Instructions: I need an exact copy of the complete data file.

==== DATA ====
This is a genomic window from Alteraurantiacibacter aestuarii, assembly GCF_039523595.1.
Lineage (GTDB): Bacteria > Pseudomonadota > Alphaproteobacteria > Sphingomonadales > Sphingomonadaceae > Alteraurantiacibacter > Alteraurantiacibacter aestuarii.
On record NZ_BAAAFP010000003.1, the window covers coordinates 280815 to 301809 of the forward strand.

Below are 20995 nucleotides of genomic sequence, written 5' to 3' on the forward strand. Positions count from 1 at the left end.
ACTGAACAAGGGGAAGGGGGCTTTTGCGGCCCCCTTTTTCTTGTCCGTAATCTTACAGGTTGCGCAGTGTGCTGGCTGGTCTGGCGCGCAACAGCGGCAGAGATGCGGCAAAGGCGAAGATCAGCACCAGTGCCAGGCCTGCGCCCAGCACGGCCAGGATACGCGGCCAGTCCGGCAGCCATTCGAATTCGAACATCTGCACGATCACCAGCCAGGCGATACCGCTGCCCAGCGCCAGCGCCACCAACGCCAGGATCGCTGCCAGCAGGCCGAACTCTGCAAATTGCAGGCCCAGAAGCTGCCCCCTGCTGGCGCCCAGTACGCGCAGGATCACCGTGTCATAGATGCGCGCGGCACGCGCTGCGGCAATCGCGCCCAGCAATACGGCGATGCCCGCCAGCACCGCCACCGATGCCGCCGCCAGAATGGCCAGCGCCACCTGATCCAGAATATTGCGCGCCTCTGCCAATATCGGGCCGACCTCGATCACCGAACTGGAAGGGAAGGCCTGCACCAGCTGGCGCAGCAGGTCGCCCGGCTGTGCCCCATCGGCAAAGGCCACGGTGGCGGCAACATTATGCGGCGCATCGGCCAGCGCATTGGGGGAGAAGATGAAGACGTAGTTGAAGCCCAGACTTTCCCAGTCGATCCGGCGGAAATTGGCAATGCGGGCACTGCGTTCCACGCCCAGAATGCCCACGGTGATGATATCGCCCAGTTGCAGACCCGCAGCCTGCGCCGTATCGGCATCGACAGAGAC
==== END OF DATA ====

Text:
This is a genomic window from Alteraurantiacibacter aestuarii, assembly GCF_039523595.1.
Lineage (GTDB): Bacteria > Pseudomonadota > Alphaproteobacteria > Sphingomonadales > Sphingomonadaceae > Alteraurantiacibacter > Alteraurantiacibacter aestuarii.
On record NZ_BAAAFP010000003.1, the window covers coordinates 280815 to 301809 of the forward strand.

Below are 20995 nucleotides of genomic sequence, written 5' to 3' on the forward strand. Positions count from 1 at the left end.
ACTGAACAAGGGGAAGGGGGCTTTTGCGGCCCCCTTTTTCTTGTCCGTAATCTTACAGGTTGCGCAGTGTGCTGGCTGGTCTGGCGCGCAACAGCGGCAGAGATGCGGCAAAGGCGAAGATCAGCACCAGTGCCAGGCCTGCGCCCAGCACGGCCAGGATACGCGGCCAGTCCGGCAGCCATTCGAATTCGAACATCTGCACGATCACCAGCCAGGCGATACCGCTGCCCAGCGCCAGCGCCACCAACGCCAGGATCGCTGCCAGCAGGCCGAACTCTGCAAATTGCAGGCCCAGAAGCTGCCCCCTGCTGGCGCCCAGTACGCGCAGGATCACCGTGTCATAGATGCGCGCGGCACGCGCTGCGGCAATCGCGCCCAGCAATACGGCGATGCCCGCCAGCACCGCCACCGATGCCGCCGCCAGAATGGCCAGCGCCACCTGATCCAGAATATTGCGCGCCTCTGCCAATATCGGGCCGACCTCGATCACCGAACTGGAAGGGAAGGCCTGCACCAGCTGGCGCAGCAGGTCGCCCGGCTGTGCCCCATCGGCAAAGGCCACGGTGGCGGCAACATTATGCGGCGCATCGGCCAGCGCATTGGGGGAGAAGATGAAGACGTAGTTGAAGCCCAGACTTTCCCAGTCGATCCGGCGGAAATTGGCAATGCGGGCACTGCGTTCCACGCCCAGAATGCCCACGGTGATGATATCGCCCAGTTGCAGACCCGCAGCCTGCGCCGTATCGGCATCGACAGAGAC